Graystown Castle- Tipperary
A little time back I blogged about the area of Burnchurch and Graystown, Killenaule, Co Tipperary (70 years of Potato farming), writing then about my in-laws history of farming in this area. At the time I was asked about the castle that was in one of the pictures at the end of the farm, in the distance.
The castle is Graystown Castle- Tipperary and it has stood in this area since 1654.
This is the best article I can find on the internet :
An old castle stands in ruins on the road from Moyglass to Graystown and it is called Graystown Castle. It is mentioned in Gough’s Camden as being in ruins and situated near Killynaul. It is built on a limestone rock of considerable height on west and north sides and sustaining on one extremely the north-west angle of the building.
The original castle was probably built around 1170, by a man named Raymond Le Gros who was a Norman. From the word ‘Gros’ we got we get the name Graystown or Baile Le Gros as it is known in Irish.
However, the present ruins can hardly be older than the 16th century. It is described in the Civil survey (1654) as follows “Upon this land standeth a good castle, a slate house wantinge repaire with a large bawne and severall cabbins”.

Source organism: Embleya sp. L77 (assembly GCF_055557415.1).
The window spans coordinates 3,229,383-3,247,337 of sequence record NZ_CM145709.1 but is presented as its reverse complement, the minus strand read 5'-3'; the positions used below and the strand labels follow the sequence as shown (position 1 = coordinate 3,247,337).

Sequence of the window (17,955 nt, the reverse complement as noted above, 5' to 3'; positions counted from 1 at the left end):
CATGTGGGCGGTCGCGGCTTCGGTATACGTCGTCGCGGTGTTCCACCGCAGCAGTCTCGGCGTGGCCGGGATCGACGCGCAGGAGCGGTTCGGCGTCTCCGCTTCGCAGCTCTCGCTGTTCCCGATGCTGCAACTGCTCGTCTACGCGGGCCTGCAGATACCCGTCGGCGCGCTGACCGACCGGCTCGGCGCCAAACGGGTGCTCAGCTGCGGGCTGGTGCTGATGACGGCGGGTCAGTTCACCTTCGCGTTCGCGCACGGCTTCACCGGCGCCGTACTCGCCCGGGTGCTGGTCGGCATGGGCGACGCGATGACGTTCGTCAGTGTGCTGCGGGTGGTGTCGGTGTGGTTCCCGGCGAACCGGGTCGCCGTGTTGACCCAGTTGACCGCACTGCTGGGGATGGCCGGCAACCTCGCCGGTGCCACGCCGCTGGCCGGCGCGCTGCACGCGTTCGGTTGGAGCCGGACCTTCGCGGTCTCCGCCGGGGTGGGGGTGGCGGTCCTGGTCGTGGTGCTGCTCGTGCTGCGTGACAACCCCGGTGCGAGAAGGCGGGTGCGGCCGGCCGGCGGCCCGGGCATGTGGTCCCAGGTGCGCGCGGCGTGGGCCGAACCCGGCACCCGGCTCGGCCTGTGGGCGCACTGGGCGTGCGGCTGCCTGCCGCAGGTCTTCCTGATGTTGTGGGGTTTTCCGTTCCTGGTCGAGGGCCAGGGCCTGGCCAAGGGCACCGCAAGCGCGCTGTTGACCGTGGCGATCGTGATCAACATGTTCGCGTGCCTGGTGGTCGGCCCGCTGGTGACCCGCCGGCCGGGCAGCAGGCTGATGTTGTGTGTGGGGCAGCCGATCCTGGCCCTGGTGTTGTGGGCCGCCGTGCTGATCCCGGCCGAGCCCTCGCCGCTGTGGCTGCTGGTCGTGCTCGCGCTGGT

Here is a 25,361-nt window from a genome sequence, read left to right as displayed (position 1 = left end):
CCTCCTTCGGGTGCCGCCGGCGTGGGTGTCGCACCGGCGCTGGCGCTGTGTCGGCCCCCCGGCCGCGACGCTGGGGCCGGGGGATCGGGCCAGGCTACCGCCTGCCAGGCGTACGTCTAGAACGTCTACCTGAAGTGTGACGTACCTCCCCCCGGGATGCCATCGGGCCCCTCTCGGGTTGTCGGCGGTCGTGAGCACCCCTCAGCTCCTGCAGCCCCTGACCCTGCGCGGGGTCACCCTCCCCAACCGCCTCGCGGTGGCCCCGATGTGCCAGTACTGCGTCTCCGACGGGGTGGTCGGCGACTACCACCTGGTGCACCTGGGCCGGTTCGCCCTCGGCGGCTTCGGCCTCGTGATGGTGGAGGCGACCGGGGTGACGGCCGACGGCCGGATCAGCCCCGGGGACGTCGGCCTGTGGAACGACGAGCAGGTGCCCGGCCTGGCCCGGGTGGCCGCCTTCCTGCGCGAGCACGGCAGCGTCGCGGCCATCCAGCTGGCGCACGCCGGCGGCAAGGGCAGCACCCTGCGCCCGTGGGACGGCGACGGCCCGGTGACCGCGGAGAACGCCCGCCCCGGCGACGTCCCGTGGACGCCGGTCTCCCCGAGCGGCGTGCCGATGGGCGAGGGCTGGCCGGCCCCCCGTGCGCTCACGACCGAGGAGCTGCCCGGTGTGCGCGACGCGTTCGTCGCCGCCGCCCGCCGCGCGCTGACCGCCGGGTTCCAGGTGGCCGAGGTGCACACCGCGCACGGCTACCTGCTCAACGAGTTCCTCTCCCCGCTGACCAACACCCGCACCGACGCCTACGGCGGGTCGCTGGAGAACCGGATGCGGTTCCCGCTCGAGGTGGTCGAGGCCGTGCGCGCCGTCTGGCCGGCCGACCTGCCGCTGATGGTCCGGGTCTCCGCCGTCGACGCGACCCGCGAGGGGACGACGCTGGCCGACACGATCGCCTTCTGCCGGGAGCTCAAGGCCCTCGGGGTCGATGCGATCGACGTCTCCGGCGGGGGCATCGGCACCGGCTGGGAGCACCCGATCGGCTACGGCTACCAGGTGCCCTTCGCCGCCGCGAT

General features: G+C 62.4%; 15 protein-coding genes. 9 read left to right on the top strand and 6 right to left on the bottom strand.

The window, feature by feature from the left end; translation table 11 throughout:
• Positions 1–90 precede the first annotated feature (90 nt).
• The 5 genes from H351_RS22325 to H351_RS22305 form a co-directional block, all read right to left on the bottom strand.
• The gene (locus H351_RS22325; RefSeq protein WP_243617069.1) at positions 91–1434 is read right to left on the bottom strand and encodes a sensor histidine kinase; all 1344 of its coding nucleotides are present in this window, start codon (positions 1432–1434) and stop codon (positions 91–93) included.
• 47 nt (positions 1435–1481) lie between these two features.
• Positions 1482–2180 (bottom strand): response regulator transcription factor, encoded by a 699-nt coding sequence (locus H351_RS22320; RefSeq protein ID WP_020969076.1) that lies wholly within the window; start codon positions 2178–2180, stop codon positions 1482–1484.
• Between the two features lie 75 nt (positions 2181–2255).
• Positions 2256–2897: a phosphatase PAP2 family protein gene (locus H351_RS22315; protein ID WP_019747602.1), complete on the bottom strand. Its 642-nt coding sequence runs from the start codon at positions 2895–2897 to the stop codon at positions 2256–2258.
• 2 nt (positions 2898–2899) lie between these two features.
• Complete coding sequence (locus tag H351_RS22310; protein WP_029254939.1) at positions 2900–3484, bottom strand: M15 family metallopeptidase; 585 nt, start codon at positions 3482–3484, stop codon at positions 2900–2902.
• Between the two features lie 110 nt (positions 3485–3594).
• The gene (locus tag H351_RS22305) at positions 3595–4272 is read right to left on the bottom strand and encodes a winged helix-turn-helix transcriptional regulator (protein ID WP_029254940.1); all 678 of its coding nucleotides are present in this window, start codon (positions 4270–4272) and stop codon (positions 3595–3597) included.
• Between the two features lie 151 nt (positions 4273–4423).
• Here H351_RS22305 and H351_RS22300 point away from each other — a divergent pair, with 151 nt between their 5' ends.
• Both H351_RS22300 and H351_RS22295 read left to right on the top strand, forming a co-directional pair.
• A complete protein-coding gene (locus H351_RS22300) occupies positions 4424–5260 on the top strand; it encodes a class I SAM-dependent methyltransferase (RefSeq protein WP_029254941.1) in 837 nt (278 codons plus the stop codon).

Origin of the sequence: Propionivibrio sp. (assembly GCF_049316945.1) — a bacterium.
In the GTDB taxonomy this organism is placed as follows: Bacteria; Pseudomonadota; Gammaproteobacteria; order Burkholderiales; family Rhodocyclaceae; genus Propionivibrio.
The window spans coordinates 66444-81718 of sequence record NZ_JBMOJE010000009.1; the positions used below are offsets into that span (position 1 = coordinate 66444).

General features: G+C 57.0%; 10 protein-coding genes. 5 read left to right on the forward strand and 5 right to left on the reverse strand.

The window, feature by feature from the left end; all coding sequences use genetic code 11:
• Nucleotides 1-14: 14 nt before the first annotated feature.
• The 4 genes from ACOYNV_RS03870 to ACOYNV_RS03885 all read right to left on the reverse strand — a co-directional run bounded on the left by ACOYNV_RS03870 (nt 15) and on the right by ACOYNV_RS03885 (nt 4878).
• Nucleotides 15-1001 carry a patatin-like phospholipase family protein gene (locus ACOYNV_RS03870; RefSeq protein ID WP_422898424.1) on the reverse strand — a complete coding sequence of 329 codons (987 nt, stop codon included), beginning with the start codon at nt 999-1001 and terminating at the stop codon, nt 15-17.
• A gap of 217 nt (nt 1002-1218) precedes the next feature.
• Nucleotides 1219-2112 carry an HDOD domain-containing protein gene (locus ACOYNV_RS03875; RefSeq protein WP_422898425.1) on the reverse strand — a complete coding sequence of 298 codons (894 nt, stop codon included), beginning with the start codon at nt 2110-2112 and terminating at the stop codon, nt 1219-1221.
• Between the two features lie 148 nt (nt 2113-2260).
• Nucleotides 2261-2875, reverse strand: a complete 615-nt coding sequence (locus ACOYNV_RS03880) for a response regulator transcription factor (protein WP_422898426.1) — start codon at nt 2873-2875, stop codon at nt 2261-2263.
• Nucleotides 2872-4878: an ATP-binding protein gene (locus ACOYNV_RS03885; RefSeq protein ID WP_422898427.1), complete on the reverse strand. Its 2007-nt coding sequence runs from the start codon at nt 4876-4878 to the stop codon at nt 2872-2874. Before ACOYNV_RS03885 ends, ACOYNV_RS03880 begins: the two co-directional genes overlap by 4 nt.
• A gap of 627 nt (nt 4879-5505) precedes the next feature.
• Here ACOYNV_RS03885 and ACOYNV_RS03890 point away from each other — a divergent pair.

Henry Laffan who was an official of the Butler Family, acquired considerable property in Co. Tipperary at the beginning of the 14th century. In 1305 he got 120 acres in Graystown from Geruase De Raley. This Henry Laffan was said to be the first of the Laffan Family, whose chief seat was in Graystown from then on. In 1521, Thomas Laffan, Lord of Ballingarry, granted to the Earl of Ormonde, the land of Ballinure. He was probably dead before 1524, in which year James Laffan of Graystown was one of the freeholders of Tipperary, who complained to King Henry VIII of the extortions, coyne and livery levied on them by Sir James Butler of Kiltinan and Sir Edmond Butler of Cahir as dupties of the Earl of Ormonde. James Laffan died in 1607.
In 1613, Thomas Laffan of Graystown was a member of Parliament for Tipperary. The proprietor of Graystown and Noan, 3200 acres in 1640, was Henry Laffan of Graystown while Marcus Laffan, his son, apparently held the remainder of the family property in Lurgoe, 640 acres. Henry was dead before 1649, for Marcus was found in Graystown in that year and was a Commissioner for the levying of troops and taxes in Slieveardagh. Marcus was transplanted to Connaught where he was alotted 1184 acres.
The Cromwellian grantee of Graystown was Gyles Cooke. He held the title of the area in 1659 and had two hearths there in 1665 (Petty Cenus Money Records).
So here it stands today, sitting at the end of a valley in this wonderfully peaceful landscape.
Graystown Castle – Gallery